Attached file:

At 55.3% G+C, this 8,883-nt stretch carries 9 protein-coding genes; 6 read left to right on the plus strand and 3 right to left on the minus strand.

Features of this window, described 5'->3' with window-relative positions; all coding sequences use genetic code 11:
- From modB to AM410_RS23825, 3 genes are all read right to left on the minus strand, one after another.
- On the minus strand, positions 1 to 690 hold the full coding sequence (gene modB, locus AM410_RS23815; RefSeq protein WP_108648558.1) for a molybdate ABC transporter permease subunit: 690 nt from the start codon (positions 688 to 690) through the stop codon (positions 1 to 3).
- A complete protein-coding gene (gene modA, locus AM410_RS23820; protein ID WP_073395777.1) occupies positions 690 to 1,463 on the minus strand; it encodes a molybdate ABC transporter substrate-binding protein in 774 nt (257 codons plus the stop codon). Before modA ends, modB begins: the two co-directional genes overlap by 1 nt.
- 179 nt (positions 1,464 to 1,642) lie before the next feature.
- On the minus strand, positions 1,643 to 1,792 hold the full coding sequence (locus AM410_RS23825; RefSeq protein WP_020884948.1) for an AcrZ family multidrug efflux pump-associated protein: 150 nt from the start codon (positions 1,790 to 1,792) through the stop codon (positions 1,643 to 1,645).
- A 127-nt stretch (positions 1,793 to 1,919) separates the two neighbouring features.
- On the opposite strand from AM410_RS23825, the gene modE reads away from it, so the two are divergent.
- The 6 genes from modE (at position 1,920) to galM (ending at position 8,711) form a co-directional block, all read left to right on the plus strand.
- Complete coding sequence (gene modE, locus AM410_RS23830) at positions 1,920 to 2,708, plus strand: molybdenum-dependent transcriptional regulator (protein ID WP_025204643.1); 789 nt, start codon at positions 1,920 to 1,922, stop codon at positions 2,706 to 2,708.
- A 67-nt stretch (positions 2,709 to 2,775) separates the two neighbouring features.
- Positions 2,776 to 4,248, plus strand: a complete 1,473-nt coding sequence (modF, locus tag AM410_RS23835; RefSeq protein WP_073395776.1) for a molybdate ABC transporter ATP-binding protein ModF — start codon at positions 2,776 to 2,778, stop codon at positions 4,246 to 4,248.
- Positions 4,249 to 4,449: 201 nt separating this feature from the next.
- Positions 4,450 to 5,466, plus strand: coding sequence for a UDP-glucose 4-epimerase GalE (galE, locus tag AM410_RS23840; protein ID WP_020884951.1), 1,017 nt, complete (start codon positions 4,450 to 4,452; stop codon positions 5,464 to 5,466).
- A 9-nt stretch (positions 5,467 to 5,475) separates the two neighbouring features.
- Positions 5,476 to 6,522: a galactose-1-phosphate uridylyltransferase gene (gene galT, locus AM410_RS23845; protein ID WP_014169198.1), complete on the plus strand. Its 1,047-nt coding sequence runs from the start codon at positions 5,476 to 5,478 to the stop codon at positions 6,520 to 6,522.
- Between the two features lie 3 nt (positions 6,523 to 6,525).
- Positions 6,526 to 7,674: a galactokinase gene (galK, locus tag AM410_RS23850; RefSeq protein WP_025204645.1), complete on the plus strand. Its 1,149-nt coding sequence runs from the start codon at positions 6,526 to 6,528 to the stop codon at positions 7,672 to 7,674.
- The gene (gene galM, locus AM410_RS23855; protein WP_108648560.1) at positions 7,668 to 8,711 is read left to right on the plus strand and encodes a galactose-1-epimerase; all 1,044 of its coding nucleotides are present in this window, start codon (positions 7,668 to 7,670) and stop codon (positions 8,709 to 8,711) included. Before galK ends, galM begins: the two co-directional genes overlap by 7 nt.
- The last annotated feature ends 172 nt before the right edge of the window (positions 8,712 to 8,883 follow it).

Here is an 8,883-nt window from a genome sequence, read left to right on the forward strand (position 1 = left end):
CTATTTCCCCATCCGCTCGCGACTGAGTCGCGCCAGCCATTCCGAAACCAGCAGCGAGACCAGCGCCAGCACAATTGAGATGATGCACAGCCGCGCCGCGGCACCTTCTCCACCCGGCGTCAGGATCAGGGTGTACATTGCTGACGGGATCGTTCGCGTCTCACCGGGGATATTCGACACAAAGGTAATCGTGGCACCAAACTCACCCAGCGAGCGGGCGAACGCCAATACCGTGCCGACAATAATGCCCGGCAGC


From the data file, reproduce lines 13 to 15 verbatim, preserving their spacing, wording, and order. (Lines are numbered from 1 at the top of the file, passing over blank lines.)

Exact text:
- Positions 2,776 to 4,248, plus strand: a complete 1,473-nt coding sequence (modF, locus tag AM410_RS23835; RefSeq protein WP_073395776.1) for a molybdate ABC transporter ATP-binding protein ModF — start codon at positions 2,776 to 2,778, stop codon at positions 4,246 to 4,248.
- Positions 4,249 to 4,449: 201 nt separating this feature from the next.
- Positions 4,450 to 5,466, plus strand: coding sequence for a UDP-glucose 4-epimerase GalE (galE, locus tag AM410_RS23840; protein ID WP_020884951.1), 1,017 nt, complete (start codon positions 4,450 to 4,452; stop codon positions 5,464 to 5,466).